Date: Thu Sep 16 02:45:50 1999
Posted By: Yaxun Liu, Grad student, Electrical Engineering, National University of Singapore
Area of science: Physics
ID: 936896916.Ph
Message:

These are very good questions which can help us understand the interaction of electromagnetic field and matter.

In fig.1 and fig.2 the Faraday's disc serves as a generator. In fig.1 the magnet is attached to the disc. When the disc is rotating, no electromotive force (EMF) is generated across its radius (OC) since the disc has no relative movement to the magnet. However, since the magnetic force line is moving across the wire segments CDEFO, a EMF is generated along CDEFO and a net EMF is resulted in the loop OCDEFO, which causes a current. In other words, it is equivalent to fixing the disc and the magnet and rotating the wire frame around them.

In fig.2 the magnet is detached from the disc. If the disc is rotating, there is a EMF generated along OC but not along CDEFO, and therefore a net EMF in the loop. However, if the disc is stationary but the magnet is rotating, EMF's are generated along both OC and CDEFO, but they cancel each other and there is no current in the loop.

In fig.3 and fig.4 the Faraday's disc serves as a motor. In fig.3 the magnet is attached to the disc while in fig.4 it is detached from the disc. In both cases there is a loop of current in OCDEFO therefore a torque on the current. This torque tends to rotate both the disc and the wire frame around the magnet. However, in fig.3 the disc is attached to the magnet and the wire frame is constrained by supporting structures, therefore both of them will not rotate. In fig.4 the wire frame is constrained by supporting structures but the disc can rotate, so it just rotates under the torque.

Now the question: Does the current in the disc (acting either as generator or motor) react against the mechanical magnet or against the magnetic field?

Answer: Generally, the current reacts against electromagnetic fields. The current is actually charged particles which are moving. Moving charged particles generate electromagnetic fields and "feel" forces exerted by electromagnetic fields. Charged particles interact with each other through "disturbance" of electromagnetic fields, which propagates at the speed of light. Electromagnetic fields have momentum and kinetic energy distributed over the whole space. When a moving charged particle changes its momentum or kinetic energy by interaction with the electromagnetic fields, it causes a disturbance of the momentum or kinetic energy distribution of the electromagnetic fields surrounding it, and this disturbance propagates through the space and affects other charged particles.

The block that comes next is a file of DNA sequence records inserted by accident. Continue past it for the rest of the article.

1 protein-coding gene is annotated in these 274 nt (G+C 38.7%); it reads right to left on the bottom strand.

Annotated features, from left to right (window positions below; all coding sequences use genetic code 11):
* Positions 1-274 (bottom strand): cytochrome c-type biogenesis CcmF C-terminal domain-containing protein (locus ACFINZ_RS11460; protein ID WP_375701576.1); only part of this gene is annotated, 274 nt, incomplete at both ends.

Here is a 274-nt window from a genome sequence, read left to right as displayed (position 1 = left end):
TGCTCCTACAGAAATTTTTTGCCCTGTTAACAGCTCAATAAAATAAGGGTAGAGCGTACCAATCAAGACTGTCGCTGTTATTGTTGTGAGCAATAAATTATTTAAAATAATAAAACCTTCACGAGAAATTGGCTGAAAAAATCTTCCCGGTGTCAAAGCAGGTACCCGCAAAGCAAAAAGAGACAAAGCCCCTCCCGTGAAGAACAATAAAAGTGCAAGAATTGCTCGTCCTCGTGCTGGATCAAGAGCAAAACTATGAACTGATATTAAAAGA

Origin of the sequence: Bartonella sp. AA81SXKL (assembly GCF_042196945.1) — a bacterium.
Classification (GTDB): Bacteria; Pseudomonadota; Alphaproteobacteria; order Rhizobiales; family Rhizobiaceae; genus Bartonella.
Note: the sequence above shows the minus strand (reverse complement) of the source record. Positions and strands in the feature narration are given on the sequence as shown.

Question: If against the magnetic field, how is this reaction force "absorbed"? Does the answer to the above explain how attaching the magnet to the rotating disc prevent motor action but not generator action?  To generate equal amounts of output power with and without the magnet attached to the disc, is equal mechanical input power required?

Answer: The "reaction force" exerted by a charged particle on the electromagnetic fields can be described by the exchanges of momentum and kinetic energy between them, as explained in my answer to the previous question. This does not explain how attaching the magnet to the rotating disc prevent motor action but not generator action since in both cases the interaction mechanism is the same. According to the energy conservation theorem (until now, there is still absolutely no concrete evidence to overthrow it :-), to generate equal amounts of output power with and without the magnet attached to the disc, equal mechanical input power is required, if the friction between the magnet and the air can be ignored.

Question: Why do physics books always discuss the force on a charged particle moving in a magnetic field, but never, that I have seen, the force of a charged moving particle on the field?  Is there a force on the field (invoking Newton's laws dosen't "explain" a YES answer)

Answer: A charged moving particle does exert a "force" on the field, however, this "force" can only be represented by the exchange of momentum and energy between the particle and the electromagnetic fields, therefore, its calculation is based on the definition of the momentum and energy of the electromagnetic fields, which is complex. That may be the reason why most physics books do not discuss the force of charged moving particle on a field.

References

[1] L. Pearce Williams, Michael Faraday, A Biography, Reprint, originally published: New York: Basis Books, 1965, ISBN 0-306-80299-6, pp.194-197, pp.202-204. This book has a brief description of the Faraday's disc.

[2] Marijan Ribaric, Luka Sustersic, Conservation Laws and Open Questions of Classical Electromagnetics, World Scientific Publishing, ISBN 981-02-0151-6

[3] http://www.amasci.com/free nrg/n-mach.html. This is an interesting article about the "homopolar generator" (actually it's just Faraday's disc with attached magnet). It also gives some links to related topics. There is a flood of materials about the "free-energy" machine based on  Faraday's disc on the web, but their credibility is deeply doubted. From my personal point of view, there is no mystery in the Faraday's disc which can not be explained by the classical physics.

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